If you want people to buy your stuff, make stuff they want to buy

15 January 2016 by Steve Blum


The road to broadband nirvana has its ups and down. Adoption figures – the number of people who pay for regular broadband access – are on a general upward trend, despite a tremor in the latest Pew Research Center report. But the market is messy, and sometimes people who subscribe to in-home broadband service decide to drop it. Churn out, in industry jargon.

The Benton Foundation has crunched some existing survey numbers and concluded that the reasons people drop broadband subscriptions – become unadopters, as they put it – are mostly related to cost, with usefulness a distant second. According to their analysis…

In comparison with their “never-adopter” counterparts, un-adopters are significantly more likely to cite cost, the potential to use the Internet elsewhere, and the inadequacy of their computer as reasons for their discontinued use. In particular, our models show that households with incomes up to $40,000 are more likely to select “too expensive” as their reason for stopping service – suggesting that policies focusing on un-adopters may need to cater to more than very low-income households.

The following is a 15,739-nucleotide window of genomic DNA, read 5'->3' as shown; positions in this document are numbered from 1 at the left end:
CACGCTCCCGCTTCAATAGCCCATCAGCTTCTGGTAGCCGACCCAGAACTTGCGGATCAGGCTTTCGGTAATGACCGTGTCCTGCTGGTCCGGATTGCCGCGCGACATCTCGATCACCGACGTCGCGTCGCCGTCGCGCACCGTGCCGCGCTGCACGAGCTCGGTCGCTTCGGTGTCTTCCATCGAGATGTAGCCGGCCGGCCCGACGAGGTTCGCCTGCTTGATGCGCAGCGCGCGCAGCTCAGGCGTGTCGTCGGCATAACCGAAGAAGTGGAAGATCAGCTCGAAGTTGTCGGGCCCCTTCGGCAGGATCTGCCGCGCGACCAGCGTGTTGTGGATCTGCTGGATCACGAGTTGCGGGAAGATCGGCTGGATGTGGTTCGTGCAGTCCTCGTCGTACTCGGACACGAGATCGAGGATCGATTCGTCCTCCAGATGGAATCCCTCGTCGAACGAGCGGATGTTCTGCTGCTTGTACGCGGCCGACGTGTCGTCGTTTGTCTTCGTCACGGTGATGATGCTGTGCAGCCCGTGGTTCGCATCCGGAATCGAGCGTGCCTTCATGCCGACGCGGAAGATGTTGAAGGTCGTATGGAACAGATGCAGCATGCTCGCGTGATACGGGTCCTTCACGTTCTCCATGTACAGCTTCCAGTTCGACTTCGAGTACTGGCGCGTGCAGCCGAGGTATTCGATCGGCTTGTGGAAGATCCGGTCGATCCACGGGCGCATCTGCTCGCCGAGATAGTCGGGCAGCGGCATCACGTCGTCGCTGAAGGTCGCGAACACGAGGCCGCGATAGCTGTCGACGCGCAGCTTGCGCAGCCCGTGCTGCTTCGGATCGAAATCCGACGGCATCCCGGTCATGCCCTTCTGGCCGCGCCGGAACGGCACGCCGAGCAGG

Translation: like every other commodity, demand for Internet access depends on price. But only 4% of U.S. households can be classified as former broadband subscribers, as opposed to 29% who have never bought it at all, as the Benton Foundation figures suggest. It’s a figure that’s in line with a service that’s not quite a necessity like electricity, but expendable in a particularly tight pinch, like phone or cable subscriptions.

Retirees, though, are likelier to cite “no need” as a reason for dropping home broadband. This is where the Benton Foundation’s analysis misses the boat completely. Its suggestion is to target them with “digital literacy/educational efforts that include strategies to assist those who do not feel Internet content and services are relevant to their lives”.

Reeducation camps designed to assist people with counter-revolutionary feelings enjoyed a brief resurgence after the fall of Saigon, but haven’t proven particularly effective since. How about creating services that are relevant? That’s the way to attract and, more to the point, keep customers.